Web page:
Featured Videos

Your JavaScript is turned off or you have an old version of Adobe's Flash Player. Get the latest Flash player.
Larger Than Life Chinese Lanterns Make Southern California Appearancei
X
Elizabeth Lee
September 02, 2014 8:57 PM
Chinese lanterns with a long history are lighting up in 21st century style at the Los Angeles County Fair in southern California. Visitors can see traditional lanterns that hang, but also lanterns in the shape of animals, iconic landmarks and many other objects, all created by artisans from a place in China known for its lanterns. Elizabeth Lee has the details from the fair in the city of Pomona.
Video

Video Larger Than Life Chinese Lanterns Make Southern California Appearance

Chinese lanterns with a long history are lighting up in 21st century style at the Los Angeles County Fair in southern California. Visitors can see traditional lanterns that hang, but also lanterns in the shape of animals, iconic landmarks and many other objects, all created by artisans from a place in China known for its lanterns. Elizabeth Lee has the details from the fair in the city of Pomona.
Video

Video Experts See Rise of ISIS as Significant Development

The Islamic State’s rise seems sudden. It caught the U.S. by surprise this summer when it captured large portions of northern Iraq and spread its wings in neighboring Syria. But many analysts contend that the group - which grew out of al-Qaida in Iraq - has been rebuilding for years. VOA's Jela de Franceschi takes a closer look at the rise of ISIS and its implications for the Middle East and beyond.
Video

Video Israel Concerned Over Syrian Rebels in Golan

Israeli officials are following with concern the recent fighting between Syrian rebels and government forces near the contested Golan Heights. Forty-four U.N. peacekeepers from Fiji have been seized by Syrian Islamist rebels and the clashes occasionally have spilled into Israel. VOA’s Scott Bobb reports from Jerusalem.
Video

Video Ukraine Schools Resume Classes, Donate to Government Forces

A new school year has started in Ukraine but thousands of children in the war-torn east are unable to attend because of ongoing clashes with pro-Russia rebels. In Ukraine's capital, patriotic education has become the norm along with donations to support injured security forces fighting to take back rebel-held areas. VOA's Daniel Schearf reports from Kyiv.
Video

Video US Detainees Want Negotiators for Freedom in North Korea

The three U.S. detainees held in North Korea were permitted to speak with foreign media Monday. The government of Kim Jong Un restricted the topics of the questions, and the interviews in Pyongyang were limited to five minutes. Each of the men asked Washington to send a representative to Pyongyang to secure his release. VOA’s Carolyn Presutti has our story.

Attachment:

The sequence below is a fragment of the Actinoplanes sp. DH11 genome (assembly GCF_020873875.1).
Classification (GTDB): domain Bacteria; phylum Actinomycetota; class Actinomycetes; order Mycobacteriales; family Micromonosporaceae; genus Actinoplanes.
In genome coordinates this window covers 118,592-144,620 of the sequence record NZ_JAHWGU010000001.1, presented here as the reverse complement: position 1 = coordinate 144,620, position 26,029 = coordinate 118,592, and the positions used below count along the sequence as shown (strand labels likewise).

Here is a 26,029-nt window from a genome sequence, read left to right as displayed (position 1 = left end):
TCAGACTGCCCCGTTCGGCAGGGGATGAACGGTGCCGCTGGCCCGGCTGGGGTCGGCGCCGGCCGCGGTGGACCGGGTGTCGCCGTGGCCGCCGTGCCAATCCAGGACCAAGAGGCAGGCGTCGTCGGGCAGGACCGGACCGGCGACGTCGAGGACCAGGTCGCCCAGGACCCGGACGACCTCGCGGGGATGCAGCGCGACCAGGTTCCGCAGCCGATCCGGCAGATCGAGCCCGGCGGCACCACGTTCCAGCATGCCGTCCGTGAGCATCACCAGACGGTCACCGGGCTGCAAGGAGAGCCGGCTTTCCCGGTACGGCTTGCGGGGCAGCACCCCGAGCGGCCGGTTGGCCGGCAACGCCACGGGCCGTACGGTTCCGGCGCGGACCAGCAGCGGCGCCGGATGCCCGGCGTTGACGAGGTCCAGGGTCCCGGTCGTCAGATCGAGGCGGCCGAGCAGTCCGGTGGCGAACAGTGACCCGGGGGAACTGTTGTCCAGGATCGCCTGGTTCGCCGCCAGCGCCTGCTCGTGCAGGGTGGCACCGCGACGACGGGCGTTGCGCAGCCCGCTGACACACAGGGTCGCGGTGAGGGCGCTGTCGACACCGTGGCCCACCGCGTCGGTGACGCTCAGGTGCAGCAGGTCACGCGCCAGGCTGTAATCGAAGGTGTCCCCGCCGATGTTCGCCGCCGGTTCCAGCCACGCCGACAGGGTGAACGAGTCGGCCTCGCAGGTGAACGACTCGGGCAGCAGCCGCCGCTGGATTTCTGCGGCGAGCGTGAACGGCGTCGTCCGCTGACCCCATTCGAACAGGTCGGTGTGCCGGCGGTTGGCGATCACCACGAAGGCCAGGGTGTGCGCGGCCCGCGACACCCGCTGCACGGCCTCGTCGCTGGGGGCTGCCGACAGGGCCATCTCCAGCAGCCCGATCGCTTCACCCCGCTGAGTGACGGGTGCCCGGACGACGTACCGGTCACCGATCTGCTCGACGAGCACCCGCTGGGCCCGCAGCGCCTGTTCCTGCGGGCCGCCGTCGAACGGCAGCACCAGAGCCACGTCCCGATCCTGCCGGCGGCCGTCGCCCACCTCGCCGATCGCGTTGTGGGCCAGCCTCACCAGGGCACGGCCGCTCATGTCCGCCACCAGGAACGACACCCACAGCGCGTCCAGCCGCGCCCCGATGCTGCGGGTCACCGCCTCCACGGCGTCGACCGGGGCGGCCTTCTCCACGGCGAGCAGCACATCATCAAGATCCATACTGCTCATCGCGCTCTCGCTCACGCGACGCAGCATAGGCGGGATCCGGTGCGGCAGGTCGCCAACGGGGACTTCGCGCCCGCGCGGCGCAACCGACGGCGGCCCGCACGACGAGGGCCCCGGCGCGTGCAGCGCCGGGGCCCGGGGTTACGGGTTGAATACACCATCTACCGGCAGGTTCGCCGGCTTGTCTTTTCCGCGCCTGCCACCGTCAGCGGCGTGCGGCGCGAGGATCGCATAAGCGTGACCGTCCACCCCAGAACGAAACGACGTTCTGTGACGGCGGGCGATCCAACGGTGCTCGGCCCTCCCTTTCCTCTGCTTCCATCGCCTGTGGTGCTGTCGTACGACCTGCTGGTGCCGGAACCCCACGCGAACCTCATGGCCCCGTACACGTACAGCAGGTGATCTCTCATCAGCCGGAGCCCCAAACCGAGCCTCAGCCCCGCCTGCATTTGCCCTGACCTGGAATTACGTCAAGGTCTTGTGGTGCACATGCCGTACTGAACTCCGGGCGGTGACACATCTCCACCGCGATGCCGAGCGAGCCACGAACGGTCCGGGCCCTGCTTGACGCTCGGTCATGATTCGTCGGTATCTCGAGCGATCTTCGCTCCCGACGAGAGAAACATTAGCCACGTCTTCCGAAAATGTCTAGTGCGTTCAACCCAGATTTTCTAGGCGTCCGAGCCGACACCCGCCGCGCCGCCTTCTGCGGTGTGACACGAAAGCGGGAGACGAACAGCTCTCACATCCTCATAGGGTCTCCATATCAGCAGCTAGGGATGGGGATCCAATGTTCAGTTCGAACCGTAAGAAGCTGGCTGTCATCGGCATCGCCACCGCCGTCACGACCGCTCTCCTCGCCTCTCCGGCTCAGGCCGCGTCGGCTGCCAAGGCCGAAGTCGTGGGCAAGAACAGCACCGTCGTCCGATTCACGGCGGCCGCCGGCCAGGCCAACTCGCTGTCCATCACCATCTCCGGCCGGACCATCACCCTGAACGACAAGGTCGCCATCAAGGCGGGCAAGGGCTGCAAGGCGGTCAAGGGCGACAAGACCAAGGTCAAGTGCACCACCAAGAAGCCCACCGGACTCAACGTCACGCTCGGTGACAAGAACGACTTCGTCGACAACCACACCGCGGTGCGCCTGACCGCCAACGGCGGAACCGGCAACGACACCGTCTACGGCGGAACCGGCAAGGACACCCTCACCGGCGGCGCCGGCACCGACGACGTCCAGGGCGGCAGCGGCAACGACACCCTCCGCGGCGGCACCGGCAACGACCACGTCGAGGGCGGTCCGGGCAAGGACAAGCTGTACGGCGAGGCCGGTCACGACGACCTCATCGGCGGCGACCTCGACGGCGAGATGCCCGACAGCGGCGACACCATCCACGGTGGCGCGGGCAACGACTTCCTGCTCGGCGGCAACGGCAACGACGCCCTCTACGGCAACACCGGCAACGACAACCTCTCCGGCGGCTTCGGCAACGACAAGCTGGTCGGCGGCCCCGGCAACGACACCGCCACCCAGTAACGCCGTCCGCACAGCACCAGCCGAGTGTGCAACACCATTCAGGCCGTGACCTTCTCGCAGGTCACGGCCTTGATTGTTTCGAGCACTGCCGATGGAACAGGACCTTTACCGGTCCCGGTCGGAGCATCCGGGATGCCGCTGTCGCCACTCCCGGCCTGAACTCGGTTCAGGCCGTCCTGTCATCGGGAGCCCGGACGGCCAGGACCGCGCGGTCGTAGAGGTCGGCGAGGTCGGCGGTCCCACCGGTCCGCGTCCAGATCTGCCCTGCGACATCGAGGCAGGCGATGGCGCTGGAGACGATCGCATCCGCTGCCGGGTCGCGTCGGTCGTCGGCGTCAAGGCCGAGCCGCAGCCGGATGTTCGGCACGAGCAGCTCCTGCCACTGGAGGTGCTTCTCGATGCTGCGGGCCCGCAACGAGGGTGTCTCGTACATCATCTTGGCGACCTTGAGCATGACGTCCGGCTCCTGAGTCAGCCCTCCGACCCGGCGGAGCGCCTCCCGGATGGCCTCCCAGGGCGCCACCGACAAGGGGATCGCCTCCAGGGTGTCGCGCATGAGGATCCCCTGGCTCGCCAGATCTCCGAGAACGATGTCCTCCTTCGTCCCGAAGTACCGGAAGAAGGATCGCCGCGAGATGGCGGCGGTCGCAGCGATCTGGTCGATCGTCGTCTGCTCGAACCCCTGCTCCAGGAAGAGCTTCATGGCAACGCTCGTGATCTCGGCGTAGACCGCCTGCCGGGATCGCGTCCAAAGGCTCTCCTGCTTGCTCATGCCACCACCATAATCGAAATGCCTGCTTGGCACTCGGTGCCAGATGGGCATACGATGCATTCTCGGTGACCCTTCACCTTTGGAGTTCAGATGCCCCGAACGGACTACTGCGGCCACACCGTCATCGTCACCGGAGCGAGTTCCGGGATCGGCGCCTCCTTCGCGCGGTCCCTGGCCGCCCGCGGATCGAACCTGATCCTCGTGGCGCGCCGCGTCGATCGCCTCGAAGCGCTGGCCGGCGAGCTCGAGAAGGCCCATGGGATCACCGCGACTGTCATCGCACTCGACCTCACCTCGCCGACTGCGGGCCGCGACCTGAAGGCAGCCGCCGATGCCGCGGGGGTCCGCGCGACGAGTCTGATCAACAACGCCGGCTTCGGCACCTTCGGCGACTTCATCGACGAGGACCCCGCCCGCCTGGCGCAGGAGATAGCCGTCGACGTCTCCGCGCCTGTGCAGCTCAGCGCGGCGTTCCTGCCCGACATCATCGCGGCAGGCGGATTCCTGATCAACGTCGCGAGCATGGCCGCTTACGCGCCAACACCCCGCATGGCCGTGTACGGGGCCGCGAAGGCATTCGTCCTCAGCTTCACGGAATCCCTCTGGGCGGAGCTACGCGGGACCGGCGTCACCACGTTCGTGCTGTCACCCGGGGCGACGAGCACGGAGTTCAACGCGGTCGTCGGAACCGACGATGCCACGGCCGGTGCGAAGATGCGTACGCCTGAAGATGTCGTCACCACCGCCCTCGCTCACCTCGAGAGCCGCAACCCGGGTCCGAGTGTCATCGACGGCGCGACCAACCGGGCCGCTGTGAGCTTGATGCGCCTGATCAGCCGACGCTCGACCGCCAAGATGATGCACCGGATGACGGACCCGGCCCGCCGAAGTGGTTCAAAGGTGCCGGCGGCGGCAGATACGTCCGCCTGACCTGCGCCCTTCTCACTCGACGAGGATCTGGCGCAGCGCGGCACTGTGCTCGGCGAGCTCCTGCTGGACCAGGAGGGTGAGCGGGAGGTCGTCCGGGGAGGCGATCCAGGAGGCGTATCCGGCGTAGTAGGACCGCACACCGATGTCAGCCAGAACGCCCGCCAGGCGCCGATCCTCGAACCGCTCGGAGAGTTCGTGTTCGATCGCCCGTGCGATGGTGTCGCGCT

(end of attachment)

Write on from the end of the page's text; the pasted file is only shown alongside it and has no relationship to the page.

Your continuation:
Video

Video Turkmen From Amerli Describe Survival of IS Siege

Over the past few weeks, hundreds of Shi'ite Turkmen have fled the town of Amerli seeking refuge in the northern city of Kirkuk. Despite recent military gains after U.S. airstrikes that were coordinated with Iraqi and Kurdish forces, the situation remains dire for Amerli’s residents. Sebastian Meyer went to Kirkuk for VOA to speak to those who managed to escape.
Video

Video West Africa Ebola Vaccine Trials Possible by Early 2015

A U.S. health agency is speeding up clinical trials of a possible vaccine against the deadly Ebola virus that so far has killed more than 1,500 people in West Africa. If successful, the next step would be a larger trial in countries where the outbreak is occurring. VOA's Carol Pearson has more.
Video

Video Survivors Commemorate 70th Anniversary of Nazi Liquidation of Jewish Ghetto

When the German Nazi army occupied the Polish city of Lodz in 1939, it marked the beginning of a long nightmare for the Jewish community that once made up one third of the population. Roughly 200,000 people were forced into the Lodz Ghetto. Less than 7,000 survived. As VOA’s Kane Farabaugh reports, some survivors gathered at the Union League Club in Chicago on the 70th anniversary of the liquidation of the Lodz Ghetto to remember those who suffered at the hands of the Nazi regime.

AppleAndroid